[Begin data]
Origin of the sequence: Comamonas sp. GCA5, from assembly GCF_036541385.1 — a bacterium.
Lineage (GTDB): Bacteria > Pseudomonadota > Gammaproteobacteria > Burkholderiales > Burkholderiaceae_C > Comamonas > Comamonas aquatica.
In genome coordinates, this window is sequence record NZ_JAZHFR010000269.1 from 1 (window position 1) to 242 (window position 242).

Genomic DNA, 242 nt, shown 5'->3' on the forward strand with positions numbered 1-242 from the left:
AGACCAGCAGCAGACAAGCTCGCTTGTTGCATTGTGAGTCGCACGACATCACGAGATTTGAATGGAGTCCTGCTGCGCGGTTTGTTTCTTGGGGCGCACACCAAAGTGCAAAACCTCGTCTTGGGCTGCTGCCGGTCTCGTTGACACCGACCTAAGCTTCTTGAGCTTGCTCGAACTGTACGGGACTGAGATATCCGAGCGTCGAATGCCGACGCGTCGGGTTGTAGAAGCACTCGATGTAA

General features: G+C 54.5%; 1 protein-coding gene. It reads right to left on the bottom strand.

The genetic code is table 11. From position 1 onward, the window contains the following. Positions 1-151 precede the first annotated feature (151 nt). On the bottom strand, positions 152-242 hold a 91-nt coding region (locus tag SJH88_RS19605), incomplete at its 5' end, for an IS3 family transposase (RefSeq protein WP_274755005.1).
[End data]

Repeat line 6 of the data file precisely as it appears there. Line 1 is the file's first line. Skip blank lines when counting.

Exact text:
General features: G+C 54.5%; 1 protein-coding gene. It reads right to left on the bottom strand.